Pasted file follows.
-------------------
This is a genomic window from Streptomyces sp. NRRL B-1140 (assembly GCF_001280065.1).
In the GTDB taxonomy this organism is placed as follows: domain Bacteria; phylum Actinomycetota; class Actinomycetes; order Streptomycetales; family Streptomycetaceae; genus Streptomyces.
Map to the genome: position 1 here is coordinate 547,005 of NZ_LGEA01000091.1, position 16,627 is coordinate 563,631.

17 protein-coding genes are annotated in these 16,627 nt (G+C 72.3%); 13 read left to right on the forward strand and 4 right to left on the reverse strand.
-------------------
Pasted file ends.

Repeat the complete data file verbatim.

This is a genomic window from Streptomyces sp. NRRL B-1140 (assembly GCF_001280065.1).
In the GTDB taxonomy this organism is placed as follows: domain Bacteria; phylum Actinomycetota; class Actinomycetes; order Streptomycetales; family Streptomycetaceae; genus Streptomyces.
Map to the genome: position 1 here is coordinate 547,005 of NZ_LGEA01000091.1, position 16,627 is coordinate 563,631.

17 protein-coding genes are annotated in these 16,627 nt (G+C 72.3%); 13 read left to right on the forward strand and 4 right to left on the reverse strand.